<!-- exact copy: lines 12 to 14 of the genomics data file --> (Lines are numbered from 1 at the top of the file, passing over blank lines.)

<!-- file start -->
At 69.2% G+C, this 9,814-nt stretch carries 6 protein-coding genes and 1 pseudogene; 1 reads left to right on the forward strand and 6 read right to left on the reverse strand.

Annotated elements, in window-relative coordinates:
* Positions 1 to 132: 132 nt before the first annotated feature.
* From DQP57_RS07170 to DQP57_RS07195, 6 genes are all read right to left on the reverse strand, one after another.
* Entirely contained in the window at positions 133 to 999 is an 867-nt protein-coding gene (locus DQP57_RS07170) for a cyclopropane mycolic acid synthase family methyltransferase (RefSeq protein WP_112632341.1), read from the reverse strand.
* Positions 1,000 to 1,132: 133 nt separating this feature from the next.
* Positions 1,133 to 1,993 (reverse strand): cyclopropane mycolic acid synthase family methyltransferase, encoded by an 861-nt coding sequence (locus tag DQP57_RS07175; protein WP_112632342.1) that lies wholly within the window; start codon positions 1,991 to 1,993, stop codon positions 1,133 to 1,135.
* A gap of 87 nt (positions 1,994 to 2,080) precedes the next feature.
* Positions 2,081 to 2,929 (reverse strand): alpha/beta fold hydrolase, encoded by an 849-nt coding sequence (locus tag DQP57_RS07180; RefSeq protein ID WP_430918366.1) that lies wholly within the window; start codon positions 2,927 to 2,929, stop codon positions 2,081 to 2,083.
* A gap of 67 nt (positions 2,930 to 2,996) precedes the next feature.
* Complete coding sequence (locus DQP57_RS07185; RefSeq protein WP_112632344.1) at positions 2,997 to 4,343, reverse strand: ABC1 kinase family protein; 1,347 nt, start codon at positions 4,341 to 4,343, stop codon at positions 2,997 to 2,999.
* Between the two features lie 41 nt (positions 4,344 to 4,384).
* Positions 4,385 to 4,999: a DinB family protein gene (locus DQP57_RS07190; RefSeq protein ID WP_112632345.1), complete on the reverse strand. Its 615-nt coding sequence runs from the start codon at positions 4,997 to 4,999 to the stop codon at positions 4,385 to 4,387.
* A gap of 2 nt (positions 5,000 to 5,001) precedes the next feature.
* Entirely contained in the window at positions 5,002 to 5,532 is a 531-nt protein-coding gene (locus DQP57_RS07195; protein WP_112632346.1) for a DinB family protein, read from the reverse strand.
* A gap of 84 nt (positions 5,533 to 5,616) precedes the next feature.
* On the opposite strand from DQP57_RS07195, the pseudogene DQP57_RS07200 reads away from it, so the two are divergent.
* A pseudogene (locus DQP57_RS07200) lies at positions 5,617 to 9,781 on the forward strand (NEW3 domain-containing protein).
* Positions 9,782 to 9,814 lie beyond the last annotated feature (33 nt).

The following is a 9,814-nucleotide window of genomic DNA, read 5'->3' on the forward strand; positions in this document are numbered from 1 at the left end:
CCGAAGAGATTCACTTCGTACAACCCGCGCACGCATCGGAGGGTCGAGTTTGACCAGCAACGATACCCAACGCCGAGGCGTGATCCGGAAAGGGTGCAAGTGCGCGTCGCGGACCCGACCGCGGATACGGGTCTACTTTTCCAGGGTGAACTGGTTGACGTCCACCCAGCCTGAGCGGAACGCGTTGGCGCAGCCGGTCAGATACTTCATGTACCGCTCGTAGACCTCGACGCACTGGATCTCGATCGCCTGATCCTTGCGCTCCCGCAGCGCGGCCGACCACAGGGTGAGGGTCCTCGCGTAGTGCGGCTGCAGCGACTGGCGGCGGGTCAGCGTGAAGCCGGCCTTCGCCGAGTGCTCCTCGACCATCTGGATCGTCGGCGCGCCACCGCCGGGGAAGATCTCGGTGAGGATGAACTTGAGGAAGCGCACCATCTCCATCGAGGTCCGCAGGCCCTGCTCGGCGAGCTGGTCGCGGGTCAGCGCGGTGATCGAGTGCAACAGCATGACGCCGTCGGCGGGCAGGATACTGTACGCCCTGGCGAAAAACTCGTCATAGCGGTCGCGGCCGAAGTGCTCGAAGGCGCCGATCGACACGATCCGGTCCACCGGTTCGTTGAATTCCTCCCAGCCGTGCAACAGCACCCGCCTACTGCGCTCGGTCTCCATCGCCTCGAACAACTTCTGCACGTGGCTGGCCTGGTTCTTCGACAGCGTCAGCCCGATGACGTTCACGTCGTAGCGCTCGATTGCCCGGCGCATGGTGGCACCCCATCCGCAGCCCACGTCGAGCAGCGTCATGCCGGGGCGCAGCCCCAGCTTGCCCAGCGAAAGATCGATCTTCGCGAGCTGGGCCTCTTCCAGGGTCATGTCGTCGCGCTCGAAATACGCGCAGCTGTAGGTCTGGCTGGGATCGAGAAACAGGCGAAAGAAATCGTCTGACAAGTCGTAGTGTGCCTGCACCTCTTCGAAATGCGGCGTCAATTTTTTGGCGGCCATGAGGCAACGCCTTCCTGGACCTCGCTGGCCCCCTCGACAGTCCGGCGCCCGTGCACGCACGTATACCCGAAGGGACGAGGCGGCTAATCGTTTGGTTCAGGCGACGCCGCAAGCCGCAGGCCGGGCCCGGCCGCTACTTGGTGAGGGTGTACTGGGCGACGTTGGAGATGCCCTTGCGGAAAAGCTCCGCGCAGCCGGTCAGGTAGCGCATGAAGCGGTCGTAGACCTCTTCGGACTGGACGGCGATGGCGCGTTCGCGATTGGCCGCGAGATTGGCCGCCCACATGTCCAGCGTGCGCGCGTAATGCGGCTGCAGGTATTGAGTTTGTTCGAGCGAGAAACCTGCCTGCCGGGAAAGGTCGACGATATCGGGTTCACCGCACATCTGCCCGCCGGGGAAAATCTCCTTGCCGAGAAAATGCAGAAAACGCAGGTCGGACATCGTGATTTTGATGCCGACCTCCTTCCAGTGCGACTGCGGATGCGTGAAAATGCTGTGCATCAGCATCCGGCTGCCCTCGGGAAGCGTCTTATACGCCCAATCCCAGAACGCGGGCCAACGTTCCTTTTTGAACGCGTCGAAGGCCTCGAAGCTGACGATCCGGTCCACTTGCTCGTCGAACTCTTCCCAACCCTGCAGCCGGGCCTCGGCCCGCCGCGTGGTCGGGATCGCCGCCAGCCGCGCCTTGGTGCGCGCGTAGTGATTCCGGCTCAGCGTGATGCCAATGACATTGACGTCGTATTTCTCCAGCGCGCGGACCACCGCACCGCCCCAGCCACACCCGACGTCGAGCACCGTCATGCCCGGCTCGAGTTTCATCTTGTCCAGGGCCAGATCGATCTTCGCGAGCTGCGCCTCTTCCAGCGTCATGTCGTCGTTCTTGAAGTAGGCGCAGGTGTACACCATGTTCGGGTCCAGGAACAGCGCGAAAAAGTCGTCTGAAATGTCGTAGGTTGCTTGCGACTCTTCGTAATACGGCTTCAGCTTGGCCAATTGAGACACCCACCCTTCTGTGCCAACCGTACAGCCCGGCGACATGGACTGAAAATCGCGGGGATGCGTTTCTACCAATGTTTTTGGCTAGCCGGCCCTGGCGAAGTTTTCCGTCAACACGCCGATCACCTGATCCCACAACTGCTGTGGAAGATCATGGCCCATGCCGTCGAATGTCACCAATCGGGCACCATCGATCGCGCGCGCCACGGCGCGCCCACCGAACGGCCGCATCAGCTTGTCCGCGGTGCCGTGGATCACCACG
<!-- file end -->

* Between the two features lie 41 nt (positions 4,344 to 4,384).
* Positions 4,385 to 4,999: a DinB family protein gene (locus DQP57_RS07190; RefSeq protein ID WP_112632345.1), complete on the reverse strand. Its 615-nt coding sequence runs from the start codon at positions 4,997 to 4,999 to the stop codon at positions 4,385 to 4,387.
* A gap of 2 nt (positions 5,000 to 5,001) precedes the next feature.